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Fonts

Fonts are an important part of the publication. Your font selection should take into consideration both design and the targeted ranges of characters.

To use them in the customization CSS:

  • You can place the font files in the same folder as your CSS and use a @font-face definition to reference them.
  • You can use web fonts (for example, Google Fonts), and import the CSS snippet into your CSS.
  • You can use system fonts.
All these techniques are explained in: Oxygen PDF Chemistry User Manual: Fonts.
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How to Avoid Characters Being Rendered as #

When the processor renders text with a font that does not include certain characters, those characters are replaced with the # symbol.

To prevent this, make sure you use the proper font.

As an example, suppose the right arrow character is used in a definition list like this:

<dlentry>
  <dt>&#8594;</dt>
  <dd><ph>This is the right arrow.</ph></dd>
</dlentry>

If the font does not include this character, the output will look something like this:

  #
    This is the right arrow.

To fix this, use a fallback font. For example, if you use Times New Roman for the entire publication, you could add Symbol as the fallback font. In your customization CSS, add:

*[class ~= "topic/dlentry"] {
  font-family: "Times New Roman", Symbol;
}
Tip: On Windows, one simple way to determine the font needed to display the text is to copy the text fragment that has rendering problems from the DITA source document and paste it into Microsoft WordPad or Word. It will automatically select a font capable of rendering the text. Simply click on the text to see the name of the font from the "Font" ribbon toolbar. Then you can use it as a fallback font in the CSS. Make sure there are no licensing restrictions on that particular font.
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How to Set Fonts in Titles and Content

Suppose that in your customization CSS, you have defined your font (for example, Roboto) using a Google web font:

@import url('https://fonts.googleapis.com/css?family=Roboto');

You can force a font on all elements, then style the ones that need to be different. The advantage of this method is that you do not need to trace all elements that have a font family defined in the built-in CSS files, you just reset them all.

In your customization CSS, add an !important rule that associates a font to all the elements from the document:

*{
  font-family:"Roboto" !important;
}
Note: If you want to use the :root selector instead of the * sector, without the !important qualifier, the elements that have a predefined font specified in the built-in CSS will keep that font. If your content uses non-Latin glyphs, it is possible that the built-in fonts do not render them.

Next, identify the selectors for the elements that need to be styled with a different font than the one associated above. For information on how to do this, see: Debugging the CSS.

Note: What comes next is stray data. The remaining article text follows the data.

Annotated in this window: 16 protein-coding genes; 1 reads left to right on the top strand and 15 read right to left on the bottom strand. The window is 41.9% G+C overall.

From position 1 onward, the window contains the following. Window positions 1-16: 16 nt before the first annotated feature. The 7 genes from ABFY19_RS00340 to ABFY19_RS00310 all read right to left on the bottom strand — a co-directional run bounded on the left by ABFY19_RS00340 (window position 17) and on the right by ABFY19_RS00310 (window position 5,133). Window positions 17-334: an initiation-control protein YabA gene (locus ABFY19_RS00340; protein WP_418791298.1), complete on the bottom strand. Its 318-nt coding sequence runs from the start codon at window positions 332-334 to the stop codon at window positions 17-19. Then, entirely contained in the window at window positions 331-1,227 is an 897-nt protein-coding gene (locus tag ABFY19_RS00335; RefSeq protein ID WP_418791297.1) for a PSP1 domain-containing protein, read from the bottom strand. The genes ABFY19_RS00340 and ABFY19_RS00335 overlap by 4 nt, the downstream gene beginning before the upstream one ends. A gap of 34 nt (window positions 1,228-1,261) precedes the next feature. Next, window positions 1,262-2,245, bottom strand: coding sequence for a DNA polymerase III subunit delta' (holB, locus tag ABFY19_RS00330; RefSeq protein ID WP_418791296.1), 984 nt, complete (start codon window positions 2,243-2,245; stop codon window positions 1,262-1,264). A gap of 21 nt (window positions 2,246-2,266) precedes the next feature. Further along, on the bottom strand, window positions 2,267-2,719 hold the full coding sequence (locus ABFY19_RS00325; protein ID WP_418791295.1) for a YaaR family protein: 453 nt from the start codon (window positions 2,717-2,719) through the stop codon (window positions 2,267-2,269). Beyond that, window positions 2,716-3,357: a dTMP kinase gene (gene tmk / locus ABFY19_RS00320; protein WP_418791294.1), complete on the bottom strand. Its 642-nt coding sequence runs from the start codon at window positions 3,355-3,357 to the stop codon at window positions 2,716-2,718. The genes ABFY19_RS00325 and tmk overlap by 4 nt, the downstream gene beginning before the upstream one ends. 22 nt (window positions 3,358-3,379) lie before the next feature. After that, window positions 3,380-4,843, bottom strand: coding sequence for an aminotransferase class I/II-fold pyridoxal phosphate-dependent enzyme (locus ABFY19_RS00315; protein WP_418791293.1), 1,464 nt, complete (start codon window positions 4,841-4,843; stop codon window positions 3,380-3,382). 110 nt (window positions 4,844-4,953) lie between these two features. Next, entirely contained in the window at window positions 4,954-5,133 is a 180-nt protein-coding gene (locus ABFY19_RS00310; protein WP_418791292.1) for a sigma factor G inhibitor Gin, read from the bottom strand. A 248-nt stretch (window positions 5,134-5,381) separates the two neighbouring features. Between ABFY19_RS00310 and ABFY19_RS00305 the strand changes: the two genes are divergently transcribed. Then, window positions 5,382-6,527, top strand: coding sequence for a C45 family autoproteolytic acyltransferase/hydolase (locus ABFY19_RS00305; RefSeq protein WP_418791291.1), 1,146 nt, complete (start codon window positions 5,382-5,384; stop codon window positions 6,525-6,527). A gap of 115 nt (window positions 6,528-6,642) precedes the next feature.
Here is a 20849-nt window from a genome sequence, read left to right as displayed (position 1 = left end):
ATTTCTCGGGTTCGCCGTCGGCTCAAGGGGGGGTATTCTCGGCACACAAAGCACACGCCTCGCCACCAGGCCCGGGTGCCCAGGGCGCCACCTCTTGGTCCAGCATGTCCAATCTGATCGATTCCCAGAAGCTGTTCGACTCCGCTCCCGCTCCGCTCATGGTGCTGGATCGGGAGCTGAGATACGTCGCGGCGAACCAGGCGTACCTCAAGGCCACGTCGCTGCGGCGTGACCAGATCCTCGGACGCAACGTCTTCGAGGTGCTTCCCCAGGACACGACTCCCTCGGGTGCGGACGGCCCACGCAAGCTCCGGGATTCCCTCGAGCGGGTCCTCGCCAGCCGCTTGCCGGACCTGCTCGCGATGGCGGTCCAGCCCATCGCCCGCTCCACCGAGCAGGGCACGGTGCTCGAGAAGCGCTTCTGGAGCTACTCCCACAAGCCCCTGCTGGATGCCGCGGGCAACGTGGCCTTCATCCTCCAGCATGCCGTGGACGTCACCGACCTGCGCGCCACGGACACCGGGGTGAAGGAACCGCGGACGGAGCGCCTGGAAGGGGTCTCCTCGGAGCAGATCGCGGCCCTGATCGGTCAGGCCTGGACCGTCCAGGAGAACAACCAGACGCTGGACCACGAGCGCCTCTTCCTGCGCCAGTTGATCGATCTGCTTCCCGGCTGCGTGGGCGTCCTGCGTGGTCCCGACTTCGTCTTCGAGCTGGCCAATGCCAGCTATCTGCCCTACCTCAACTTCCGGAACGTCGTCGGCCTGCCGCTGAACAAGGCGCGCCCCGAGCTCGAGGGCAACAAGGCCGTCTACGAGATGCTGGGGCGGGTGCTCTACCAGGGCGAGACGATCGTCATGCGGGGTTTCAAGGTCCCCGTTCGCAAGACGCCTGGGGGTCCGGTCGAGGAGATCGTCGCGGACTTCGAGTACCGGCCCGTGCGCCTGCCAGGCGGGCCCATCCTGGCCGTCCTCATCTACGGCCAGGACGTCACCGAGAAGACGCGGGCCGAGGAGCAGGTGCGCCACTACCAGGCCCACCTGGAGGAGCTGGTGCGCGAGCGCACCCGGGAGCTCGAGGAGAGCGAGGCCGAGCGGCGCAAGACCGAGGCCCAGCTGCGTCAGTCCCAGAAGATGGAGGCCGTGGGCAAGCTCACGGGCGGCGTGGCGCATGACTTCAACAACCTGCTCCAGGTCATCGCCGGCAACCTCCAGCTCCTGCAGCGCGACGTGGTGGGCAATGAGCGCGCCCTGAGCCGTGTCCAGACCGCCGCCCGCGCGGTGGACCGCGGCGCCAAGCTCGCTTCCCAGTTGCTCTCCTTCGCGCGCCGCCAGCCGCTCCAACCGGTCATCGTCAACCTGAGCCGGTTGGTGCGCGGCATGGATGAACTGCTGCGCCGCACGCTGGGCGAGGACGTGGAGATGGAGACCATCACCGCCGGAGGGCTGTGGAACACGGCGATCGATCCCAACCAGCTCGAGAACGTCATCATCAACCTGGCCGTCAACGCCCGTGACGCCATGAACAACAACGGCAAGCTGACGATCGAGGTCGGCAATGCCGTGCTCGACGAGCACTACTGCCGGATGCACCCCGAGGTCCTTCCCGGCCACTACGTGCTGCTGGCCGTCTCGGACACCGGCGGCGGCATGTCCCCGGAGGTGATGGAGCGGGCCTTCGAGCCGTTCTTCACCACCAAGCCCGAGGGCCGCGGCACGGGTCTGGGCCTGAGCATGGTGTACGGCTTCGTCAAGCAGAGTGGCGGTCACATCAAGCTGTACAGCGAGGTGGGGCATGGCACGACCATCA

For example, if you want the titles or the pre-formatted text to have a different font from the rest, matched by the above * selector, you need to use more specific CSS selectors:

*[class~="front-page/front-page-title"],
*[class~="topic/title"] {
  font-family: Arial !important;
}

*[class~="pr-d/codeph"],
*[class~="topic/pre"] {
  font-family: monospace !important;
}
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How to Use Fonts for Asian Languages

For Asian languages, you must use a font or a sequence of fonts that cover the needed character ranges. If the characters are not found, the # symbol is used.

When you specify a sequence of fonts, if the glyphs are not found in the first font, the next font is selected, and so on until one is found that includes all the glyphs. A common font sequence for Asian languages is as follows:

  font-family: Calibri, SimSun, "Malgun Gothic", "Microsoft JhengHei";

To apply this font sequence, see: How to Set Fonts in Titles and Content.

Some of the Asian fonts do not have italic, bold, or bold-italic variants. In this case, you may use the regular font file with multiple font face definitions to simulate (synthesize) the missing variants. You need to use the -oxy-simulate-style:yes CSS property in the font face definition as explained in: Using Simulated/Synthetic Styles in Oxygen Chemistry.

How to Use Asian Fonts in Linux

For Asian languages on Linux distributions, PDF Chemistry automatically uses DejaVu and Noto CJK as fallback fonts for Serif, Sans-Serif, and Monospace content.
Warning: On some distributions, the Noto CJK fonts are not available. In this case, you need to install them using the system package manager:
  • fonts-noto-cjk on Debian family distributions (e.g. Ubuntu).
  • google-noto-cjk-fonts on Red Hat family distributions (e.g. CentOS).

How to Add a New Asian Font

If you want to add a specific font for Asian languages, you need to declare it inside your customization CSS. The following example uses the Noto Sans Tamil font-family:

/* Font Declaration */
@font-face {
    font-family: "Noto Sans Tamil";
    font-style: normal;
    font-weight: 400;
    src: url(../fonts/ttf/notosanstamil/NotoSansTamil-Regular.ttf);
}

@font-face {
    font-family: "Noto Sans Tamil";
    font-style: normal;
    font-weight: 700;
    src: url(../fonts/ttf/notosanstamil/NotoSansTamil-Bold.ttf);
}

/* Font Usage */
* {
    font-family: sans-serif, "Noto Sans Tamil";
}